Vitamins/minerals:
keeping the body in good working order

Vitamins and minerals are not used as energy, but instead aid in breaking down and building up proteins, fats, and sugars, and are an essential nutrient for keeping the body healthy and in good working order. “Vitamin” is the general term for the organic compounds (compounds containing carbon) which are mostly impossible for the body to synthesize, and a lack of these vitamins can possibly lead to various deficiency-related diseases. Vitamins can be broken down into two categories: water-soluble and fat-soluble. Fat-soluble vitamins (A, D, E, K) dissolve easily in fats and can lead to a vitamin overdose if consumed in large amounts. Water-soluble vitamins (B vitamins, C) dissolve easily in water and thus carry very little risk of overdose. Vitamins can be found in large amounts in fruit and vegetables.
“Mineral,” also referred to as inorganic matter, is a general term for the chemical elements which make up the human body excluding oxygen, carbon, hydrogen, and nitrogen. There are 16 different minerals which are necessary for the human body, including calcium, iron, and sodium, and they can be found in abundance in fruit, vegetables, seaweed, and milk/dairy products.

The status of nutrient intake in Japan

Historical changes in nutrient intake levels

The Japanese diet underwent drastic changes after 1945. Nutrient intake levels changed substantially, with vegetable proteins and other categories declining as animal proteins and fats became more predominant. Moreover, in recent years new issues including often skipping breakfast and insufficient dietary fiber intake have surfaced.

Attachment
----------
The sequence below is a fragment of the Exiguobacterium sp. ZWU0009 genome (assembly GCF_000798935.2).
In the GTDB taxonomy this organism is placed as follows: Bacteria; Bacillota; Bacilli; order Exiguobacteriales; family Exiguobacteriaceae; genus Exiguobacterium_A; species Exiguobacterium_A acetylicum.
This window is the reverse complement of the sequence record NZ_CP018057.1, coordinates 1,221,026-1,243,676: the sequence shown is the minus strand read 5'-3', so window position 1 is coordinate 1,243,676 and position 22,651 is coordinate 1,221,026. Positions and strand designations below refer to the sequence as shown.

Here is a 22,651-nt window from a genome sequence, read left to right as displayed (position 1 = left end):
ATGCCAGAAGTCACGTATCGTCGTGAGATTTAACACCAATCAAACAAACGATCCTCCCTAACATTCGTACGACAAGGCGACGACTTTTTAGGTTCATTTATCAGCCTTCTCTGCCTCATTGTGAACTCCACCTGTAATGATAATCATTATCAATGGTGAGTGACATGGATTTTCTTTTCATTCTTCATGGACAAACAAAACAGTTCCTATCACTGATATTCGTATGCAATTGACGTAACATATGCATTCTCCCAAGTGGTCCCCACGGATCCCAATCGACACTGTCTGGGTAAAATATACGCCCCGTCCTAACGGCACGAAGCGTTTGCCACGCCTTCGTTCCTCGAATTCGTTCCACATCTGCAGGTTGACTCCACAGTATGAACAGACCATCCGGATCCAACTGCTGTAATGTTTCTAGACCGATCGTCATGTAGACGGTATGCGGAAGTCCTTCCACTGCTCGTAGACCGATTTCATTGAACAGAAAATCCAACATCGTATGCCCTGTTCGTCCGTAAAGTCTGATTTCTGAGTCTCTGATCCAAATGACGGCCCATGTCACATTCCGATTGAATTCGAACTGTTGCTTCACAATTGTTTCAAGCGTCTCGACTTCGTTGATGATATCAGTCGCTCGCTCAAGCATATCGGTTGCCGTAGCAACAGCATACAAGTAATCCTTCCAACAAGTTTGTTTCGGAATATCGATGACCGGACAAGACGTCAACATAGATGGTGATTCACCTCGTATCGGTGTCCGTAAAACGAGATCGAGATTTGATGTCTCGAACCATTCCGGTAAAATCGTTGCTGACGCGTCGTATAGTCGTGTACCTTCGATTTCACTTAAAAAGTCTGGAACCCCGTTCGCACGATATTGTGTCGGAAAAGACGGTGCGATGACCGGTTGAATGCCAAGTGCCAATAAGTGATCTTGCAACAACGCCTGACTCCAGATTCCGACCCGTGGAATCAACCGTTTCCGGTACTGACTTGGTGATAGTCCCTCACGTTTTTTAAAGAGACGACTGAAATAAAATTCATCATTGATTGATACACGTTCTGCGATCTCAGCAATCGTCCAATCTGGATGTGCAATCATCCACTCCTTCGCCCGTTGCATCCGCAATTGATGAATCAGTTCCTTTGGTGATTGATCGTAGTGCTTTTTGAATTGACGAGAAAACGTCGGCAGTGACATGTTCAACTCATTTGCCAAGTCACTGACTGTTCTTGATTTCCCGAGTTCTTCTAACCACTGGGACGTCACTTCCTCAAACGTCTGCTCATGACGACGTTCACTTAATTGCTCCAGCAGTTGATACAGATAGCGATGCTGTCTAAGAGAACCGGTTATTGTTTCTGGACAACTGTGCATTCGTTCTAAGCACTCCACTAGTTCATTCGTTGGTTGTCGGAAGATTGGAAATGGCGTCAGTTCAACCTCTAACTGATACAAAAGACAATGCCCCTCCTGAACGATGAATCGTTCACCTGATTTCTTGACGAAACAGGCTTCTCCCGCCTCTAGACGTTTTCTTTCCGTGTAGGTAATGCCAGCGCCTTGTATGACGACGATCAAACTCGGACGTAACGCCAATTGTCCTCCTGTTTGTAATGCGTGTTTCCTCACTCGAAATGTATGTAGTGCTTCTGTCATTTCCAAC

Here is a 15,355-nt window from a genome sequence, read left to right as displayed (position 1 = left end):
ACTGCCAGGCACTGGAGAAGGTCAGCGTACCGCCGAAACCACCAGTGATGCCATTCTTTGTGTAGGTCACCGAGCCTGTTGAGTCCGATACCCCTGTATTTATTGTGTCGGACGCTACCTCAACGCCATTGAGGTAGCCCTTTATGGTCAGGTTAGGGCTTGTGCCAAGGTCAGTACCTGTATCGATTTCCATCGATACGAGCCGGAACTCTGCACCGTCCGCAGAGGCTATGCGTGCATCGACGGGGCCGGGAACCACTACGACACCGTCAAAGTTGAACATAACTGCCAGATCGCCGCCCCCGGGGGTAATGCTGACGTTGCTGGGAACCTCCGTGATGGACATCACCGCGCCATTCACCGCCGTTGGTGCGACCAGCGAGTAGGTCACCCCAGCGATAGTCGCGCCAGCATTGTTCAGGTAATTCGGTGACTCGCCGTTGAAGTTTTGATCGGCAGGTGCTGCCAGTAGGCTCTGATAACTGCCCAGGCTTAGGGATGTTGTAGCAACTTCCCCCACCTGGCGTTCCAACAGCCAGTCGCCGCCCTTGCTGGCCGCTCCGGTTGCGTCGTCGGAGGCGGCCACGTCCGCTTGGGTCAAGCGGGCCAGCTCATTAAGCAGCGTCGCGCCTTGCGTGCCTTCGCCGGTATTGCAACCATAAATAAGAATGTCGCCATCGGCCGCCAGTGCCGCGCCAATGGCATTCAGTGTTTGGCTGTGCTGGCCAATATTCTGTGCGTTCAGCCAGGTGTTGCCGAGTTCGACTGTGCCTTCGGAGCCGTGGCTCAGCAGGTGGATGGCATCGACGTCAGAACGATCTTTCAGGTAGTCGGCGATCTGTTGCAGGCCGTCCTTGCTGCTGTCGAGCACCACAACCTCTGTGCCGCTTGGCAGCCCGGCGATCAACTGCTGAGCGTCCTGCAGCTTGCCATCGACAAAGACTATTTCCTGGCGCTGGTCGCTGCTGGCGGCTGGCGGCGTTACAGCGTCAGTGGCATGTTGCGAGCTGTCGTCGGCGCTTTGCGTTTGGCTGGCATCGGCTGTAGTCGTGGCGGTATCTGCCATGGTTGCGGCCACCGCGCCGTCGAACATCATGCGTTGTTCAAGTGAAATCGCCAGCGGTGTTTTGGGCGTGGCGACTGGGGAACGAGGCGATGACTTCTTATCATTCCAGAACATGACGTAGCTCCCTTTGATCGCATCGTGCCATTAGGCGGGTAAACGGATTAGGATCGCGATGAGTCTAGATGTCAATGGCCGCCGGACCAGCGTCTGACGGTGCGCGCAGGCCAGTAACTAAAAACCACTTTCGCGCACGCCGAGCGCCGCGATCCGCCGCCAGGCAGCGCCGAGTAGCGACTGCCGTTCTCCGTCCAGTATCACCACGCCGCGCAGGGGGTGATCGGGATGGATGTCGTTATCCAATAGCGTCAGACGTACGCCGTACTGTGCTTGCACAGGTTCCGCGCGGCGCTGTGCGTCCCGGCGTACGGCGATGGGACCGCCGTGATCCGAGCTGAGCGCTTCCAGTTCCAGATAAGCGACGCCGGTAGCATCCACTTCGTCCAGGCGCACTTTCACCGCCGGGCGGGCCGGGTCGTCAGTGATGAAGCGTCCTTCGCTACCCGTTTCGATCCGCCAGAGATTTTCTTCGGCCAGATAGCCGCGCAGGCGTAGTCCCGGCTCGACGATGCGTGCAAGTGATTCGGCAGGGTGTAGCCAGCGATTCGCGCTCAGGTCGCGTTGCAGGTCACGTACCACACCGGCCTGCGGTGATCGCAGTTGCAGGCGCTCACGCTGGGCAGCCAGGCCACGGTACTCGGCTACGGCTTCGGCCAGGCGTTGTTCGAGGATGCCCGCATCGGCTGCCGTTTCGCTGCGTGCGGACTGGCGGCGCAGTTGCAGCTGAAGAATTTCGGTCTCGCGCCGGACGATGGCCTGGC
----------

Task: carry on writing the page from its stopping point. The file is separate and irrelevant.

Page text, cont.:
The reduction in dietary fiber intake

Dietary fiber is a generic term for substances that are not broken down by the stomach’s digestive enzymes. One characteristic of dietary fiber is its tendency to expand after absorbing water, which not only helps to improve bowel movements and keep your stomach clean, but can also suppress high blood sugar levels and reduce cholesterol. Some foods that are high in dietary fiber include vegetables such as artichokes, peas, broccoli, and potatoes, mushrooms, and seaweed. The modern diet with its focus on meat and fish tends to lack adequate dietary fiber. Whereas the Japanese Dietary Standards (published by the Ministry of Health, Labour, and Welfare) recommends over 18 g of dietary fiber a day for women, and over 20 g a day for men (both figures apply to those between the ages of 18-69), the average rate of intake for those in their 20s is only 12 g (National Health and Nutrition Survey Report, Ministry of Health, Labour, and Welfare, 2013). This is far below the recommended level.

Dietary fiber intake for Japanese by age